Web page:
The new partnership program, known as the Regional Conservation Partnership Program, promotes coordination between Natural Resources and Conservation and its partners to provide federal assistance to farmers and landowners. Regions must apply in order to be eligible for the program and be eligible for federal funding.

Lawmakers in a press release said that water quality issues in Long Island Sound and the Peconic Bay watershed are of state and national significance. Examples of the kind of agricultural conservation practices that would address water quality issues include the purchase of agricultural conservation easements, nutrient management, cover crops, conservation tillage, alternative pest management methods and bio-controls, the use of controlled-released fertilizers, well water testing, riparian buffers and filter strips. This initiative would also incorporate soil health practices that are a national priority for NRCS and are valuable to Long Island farmers. Conservation practices to enhance soil fertility would also aid in adaptation to severe weather patterns, which are an increasing threat as evidenced by Superstorm Sandy last year.

Congressman Bishop Seeks Medal of Honor for Haerter

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Heller_Haerter Medal of Honor Submission Ceremony @ American Legion 3-16-14_4129_LR

Christian Haerter, father of fallen soldier Jordan Haerter, speaks as New York State Congressman Tim Bishop Congressman, joined by New York State Assemblyman Fed Thiele and JoAnn Lynes, mother of Marine Jordan Haerter, announced a bill to advance the Medal of Honor for Sag Harbor’s Lcpl Jordan Haerter and to Cpl Jonathan Yale during a ceremony held at the Sag Harbor American Legion on Sunday.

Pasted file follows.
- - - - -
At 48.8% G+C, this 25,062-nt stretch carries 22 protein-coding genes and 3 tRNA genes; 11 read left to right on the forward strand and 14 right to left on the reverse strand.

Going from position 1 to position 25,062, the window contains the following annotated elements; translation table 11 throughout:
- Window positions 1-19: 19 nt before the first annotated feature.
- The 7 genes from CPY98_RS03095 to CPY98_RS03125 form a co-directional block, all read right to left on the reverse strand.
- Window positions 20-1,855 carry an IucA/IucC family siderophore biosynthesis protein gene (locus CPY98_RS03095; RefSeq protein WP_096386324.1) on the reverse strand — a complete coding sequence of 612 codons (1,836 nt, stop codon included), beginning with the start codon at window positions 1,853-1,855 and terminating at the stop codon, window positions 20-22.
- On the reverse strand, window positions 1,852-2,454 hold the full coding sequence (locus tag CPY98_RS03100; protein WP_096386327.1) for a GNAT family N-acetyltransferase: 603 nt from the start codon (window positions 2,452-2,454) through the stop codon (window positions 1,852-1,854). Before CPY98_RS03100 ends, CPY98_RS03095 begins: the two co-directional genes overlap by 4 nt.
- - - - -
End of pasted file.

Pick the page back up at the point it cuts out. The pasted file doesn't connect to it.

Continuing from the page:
By Stephen J. Kotz; photography by Michael Heller

It started last year as a grassroots effort to have Lance Corporal Jordan Haerter and his fellow marine, Corporal Jonathan Yale, posthumously awarded the Congressional Medal Honor for their heroism in Iraq in 2008.

But it received a significant boost when U.S. Representative Tim Bishop, speaking at the Sag Harbor American Legion on Sunday, announced that last week he had co-sponsored legislation with Congressman Robert Hurt of Virginia, who represents the Yale family, seeking a presidential review to determine whether two marines should receive the medal, the nation’s highest military honor.

“We are offering this legislation so that Jordan and Jonathan receive every single consideration for the highest award to which they are entitled,” Mr. Bishop told the gathering made of Legion and Veterans of Foreign Wars members, scouts and other friends and supporters Lance Cpl. Haerter and his family.

Mr. Bishop’s bill will be sent to the House Armed Services Committee, which has the option of sending it on to the Pentagon. If it passes that stage it will be forwarded to President Barack Obama.

Mr. Bishop was joined at the podium by Mr. Haerter’s parent, Christian Haerter and JoAnn Lyles, Assemblyman Fred. W. Thiele Jr. and Marty Knab, the Legion’s commander.

“These were outstanding young men who died in the service of their country, but first and foremost they were beloved sons,” Mr. Bishop said.